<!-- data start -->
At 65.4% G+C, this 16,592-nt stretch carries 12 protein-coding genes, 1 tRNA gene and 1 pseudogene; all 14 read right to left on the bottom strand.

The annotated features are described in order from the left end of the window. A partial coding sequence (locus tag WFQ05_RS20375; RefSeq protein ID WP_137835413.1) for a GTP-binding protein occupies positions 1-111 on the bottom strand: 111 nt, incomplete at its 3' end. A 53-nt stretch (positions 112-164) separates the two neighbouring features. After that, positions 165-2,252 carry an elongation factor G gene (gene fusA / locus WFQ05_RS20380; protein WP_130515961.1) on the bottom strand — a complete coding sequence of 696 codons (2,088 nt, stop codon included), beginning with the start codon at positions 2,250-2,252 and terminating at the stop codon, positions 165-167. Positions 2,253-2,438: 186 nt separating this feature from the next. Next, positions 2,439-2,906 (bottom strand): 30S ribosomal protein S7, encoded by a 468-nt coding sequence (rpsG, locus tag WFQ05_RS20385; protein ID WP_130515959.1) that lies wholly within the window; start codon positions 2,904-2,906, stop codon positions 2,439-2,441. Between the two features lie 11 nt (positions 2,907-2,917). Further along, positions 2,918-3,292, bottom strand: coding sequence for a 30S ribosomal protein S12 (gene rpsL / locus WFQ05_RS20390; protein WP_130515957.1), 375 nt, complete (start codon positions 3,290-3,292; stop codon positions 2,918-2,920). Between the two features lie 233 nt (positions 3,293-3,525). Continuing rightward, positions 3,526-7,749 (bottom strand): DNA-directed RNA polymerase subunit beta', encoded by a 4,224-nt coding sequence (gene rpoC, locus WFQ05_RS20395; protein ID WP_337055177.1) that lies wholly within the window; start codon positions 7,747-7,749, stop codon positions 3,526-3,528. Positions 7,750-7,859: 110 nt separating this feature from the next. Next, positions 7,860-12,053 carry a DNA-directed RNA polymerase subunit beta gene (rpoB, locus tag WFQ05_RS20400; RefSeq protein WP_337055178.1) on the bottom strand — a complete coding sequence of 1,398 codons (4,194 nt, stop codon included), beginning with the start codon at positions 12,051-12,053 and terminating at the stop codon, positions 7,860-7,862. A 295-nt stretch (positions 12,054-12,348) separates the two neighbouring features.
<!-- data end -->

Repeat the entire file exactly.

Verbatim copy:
At 65.4% G+C, this 16,592-nt stretch carries 12 protein-coding genes, 1 tRNA gene and 1 pseudogene; all 14 read right to left on the bottom strand.

The annotated features are described in order from the left end of the window. A partial coding sequence (locus tag WFQ05_RS20375; RefSeq protein ID WP_137835413.1) for a GTP-binding protein occupies positions 1-111 on the bottom strand: 111 nt, incomplete at its 3' end. A 53-nt stretch (positions 112-164) separates the two neighbouring features. After that, positions 165-2,252 carry an elongation factor G gene (gene fusA / locus WFQ05_RS20380; protein WP_130515961.1) on the bottom strand — a complete coding sequence of 696 codons (2,088 nt, stop codon included), beginning with the start codon at positions 2,250-2,252 and terminating at the stop codon, positions 165-167. Positions 2,253-2,438: 186 nt separating this feature from the next. Next, positions 2,439-2,906 (bottom strand): 30S ribosomal protein S7, encoded by a 468-nt coding sequence (rpsG, locus tag WFQ05_RS20385; protein ID WP_130515959.1) that lies wholly within the window; start codon positions 2,904-2,906, stop codon positions 2,439-2,441. Between the two features lie 11 nt (positions 2,907-2,917). Further along, positions 2,918-3,292, bottom strand: coding sequence for a 30S ribosomal protein S12 (gene rpsL / locus WFQ05_RS20390; protein WP_130515957.1), 375 nt, complete (start codon positions 3,290-3,292; stop codon positions 2,918-2,920). Between the two features lie 233 nt (positions 3,293-3,525). Continuing rightward, positions 3,526-7,749 (bottom strand): DNA-directed RNA polymerase subunit beta', encoded by a 4,224-nt coding sequence (gene rpoC, locus WFQ05_RS20395; protein ID WP_337055177.1) that lies wholly within the window; start codon positions 7,747-7,749, stop codon positions 3,526-3,528. Positions 7,750-7,859: 110 nt separating this feature from the next. Next, positions 7,860-12,053 carry a DNA-directed RNA polymerase subunit beta gene (rpoB, locus tag WFQ05_RS20400; RefSeq protein WP_337055178.1) on the bottom strand — a complete coding sequence of 1,398 codons (4,194 nt, stop codon included), beginning with the start codon at positions 12,051-12,053 and terminating at the stop codon, positions 7,860-7,862. A 295-nt stretch (positions 12,054-12,348) separates the two neighbouring features.